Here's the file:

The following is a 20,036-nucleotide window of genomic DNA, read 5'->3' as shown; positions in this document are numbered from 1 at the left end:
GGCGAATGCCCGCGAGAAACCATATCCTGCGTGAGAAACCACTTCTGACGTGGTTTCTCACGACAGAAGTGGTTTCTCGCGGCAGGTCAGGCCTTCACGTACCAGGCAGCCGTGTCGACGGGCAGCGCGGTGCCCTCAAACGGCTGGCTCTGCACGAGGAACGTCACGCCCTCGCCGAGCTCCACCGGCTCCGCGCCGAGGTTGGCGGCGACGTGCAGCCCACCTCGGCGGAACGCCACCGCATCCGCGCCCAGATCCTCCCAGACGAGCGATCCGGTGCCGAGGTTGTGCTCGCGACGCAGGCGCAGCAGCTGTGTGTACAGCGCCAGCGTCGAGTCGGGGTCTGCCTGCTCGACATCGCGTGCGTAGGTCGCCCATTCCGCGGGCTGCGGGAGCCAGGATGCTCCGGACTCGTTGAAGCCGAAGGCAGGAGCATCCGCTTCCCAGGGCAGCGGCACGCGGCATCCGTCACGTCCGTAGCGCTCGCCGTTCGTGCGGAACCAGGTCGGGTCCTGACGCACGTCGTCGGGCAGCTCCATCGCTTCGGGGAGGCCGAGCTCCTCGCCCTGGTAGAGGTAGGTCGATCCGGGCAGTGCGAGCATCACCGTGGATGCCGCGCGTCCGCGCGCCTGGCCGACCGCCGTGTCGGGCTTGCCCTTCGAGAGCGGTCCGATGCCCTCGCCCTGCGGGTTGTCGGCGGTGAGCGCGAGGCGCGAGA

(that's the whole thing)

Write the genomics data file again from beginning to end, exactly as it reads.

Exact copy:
The following is a 20,036-nucleotide window of genomic DNA, read 5'->3' as shown; positions in this document are numbered from 1 at the left end:
GGCGAATGCCCGCGAGAAACCATATCCTGCGTGAGAAACCACTTCTGACGTGGTTTCTCACGACAGAAGTGGTTTCTCGCGGCAGGTCAGGCCTTCACGTACCAGGCAGCCGTGTCGACGGGCAGCGCGGTGCCCTCAAACGGCTGGCTCTGCACGAGGAACGTCACGCCCTCGCCGAGCTCCACCGGCTCCGCGCCGAGGTTGGCGGCGACGTGCAGCCCACCTCGGCGGAACGCCACCGCATCCGCGCCCAGATCCTCCCAGACGAGCGATCCGGTGCCGAGGTTGTGCTCGCGACGCAGGCGCAGCAGCTGTGTGTACAGCGCCAGCGTCGAGTCGGGGTCTGCCTGCTCGACATCGCGTGCGTAGGTCGCCCATTCCGCGGGCTGCGGGAGCCAGGATGCTCCGGACTCGTTGAAGCCGAAGGCAGGAGCATCCGCTTCCCAGGGCAGCGGCACGCGGCATCCGTCACGTCCGTAGCGCTCGCCGTTCGTGCGGAACCAGGTCGGGTCCTGACGCACGTCGTCGGGCAGCTCCATCGCTTCGGGGAGGCCGAGCTCCTCGCCCTGGTAGAGGTAGGTCGATCCGGGCAGTGCGAGCATCACCGTGGATGCCGCGCGTCCGCGCGCCTGGCCGACCGCCGTGTCGGGCTTGCCCTTCGAGAGCGGTCCGATGCCCTCGCCCTGCGGGTTGTCGGCGGTGAGCGCGAGGCGCGAGA